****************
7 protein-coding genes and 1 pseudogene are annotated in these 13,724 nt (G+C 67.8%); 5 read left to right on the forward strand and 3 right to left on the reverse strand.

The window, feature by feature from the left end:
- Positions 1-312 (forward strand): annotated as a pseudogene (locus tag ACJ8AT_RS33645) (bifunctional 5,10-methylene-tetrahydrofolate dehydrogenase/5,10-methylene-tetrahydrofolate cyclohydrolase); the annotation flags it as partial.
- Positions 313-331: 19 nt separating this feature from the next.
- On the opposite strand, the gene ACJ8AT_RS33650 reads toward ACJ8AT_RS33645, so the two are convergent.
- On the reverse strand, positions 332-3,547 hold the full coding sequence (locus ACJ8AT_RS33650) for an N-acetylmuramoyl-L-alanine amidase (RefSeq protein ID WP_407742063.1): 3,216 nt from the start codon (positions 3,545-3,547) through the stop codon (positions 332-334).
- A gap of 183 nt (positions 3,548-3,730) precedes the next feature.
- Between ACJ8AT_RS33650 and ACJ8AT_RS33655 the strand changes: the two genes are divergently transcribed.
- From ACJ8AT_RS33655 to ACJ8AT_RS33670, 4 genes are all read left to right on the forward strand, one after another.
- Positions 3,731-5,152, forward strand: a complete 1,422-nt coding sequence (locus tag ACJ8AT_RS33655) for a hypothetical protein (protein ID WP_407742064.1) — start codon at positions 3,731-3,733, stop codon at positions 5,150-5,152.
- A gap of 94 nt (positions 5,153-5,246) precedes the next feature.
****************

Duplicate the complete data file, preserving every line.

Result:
7 protein-coding genes and 1 pseudogene are annotated in these 13,724 nt (G+C 67.8%); 5 read left to right on the forward strand and 3 right to left on the reverse strand.

The window, feature by feature from the left end:
- Positions 1-312 (forward strand): annotated as a pseudogene (locus tag ACJ8AT_RS33645) (bifunctional 5,10-methylene-tetrahydrofolate dehydrogenase/5,10-methylene-tetrahydrofolate cyclohydrolase); the annotation flags it as partial.
- Positions 313-331: 19 nt separating this feature from the next.
- On the opposite strand, the gene ACJ8AT_RS33650 reads toward ACJ8AT_RS33645, so the two are convergent.
- On the reverse strand, positions 332-3,547 hold the full coding sequence (locus ACJ8AT_RS33650) for an N-acetylmuramoyl-L-alanine amidase (RefSeq protein ID WP_407742063.1): 3,216 nt from the start codon (positions 3,545-3,547) through the stop codon (positions 332-334).
- A gap of 183 nt (positions 3,548-3,730) precedes the next feature.
- Between ACJ8AT_RS33650 and ACJ8AT_RS33655 the strand changes: the two genes are divergently transcribed.
- From ACJ8AT_RS33655 to ACJ8AT_RS33670, 4 genes are all read left to right on the forward strand, one after another.
- Positions 3,731-5,152, forward strand: a complete 1,422-nt coding sequence (locus tag ACJ8AT_RS33655) for a hypothetical protein (protein ID WP_407742064.1) — start codon at positions 3,731-3,733, stop codon at positions 5,150-5,152.
- A gap of 94 nt (positions 5,153-5,246) precedes the next feature.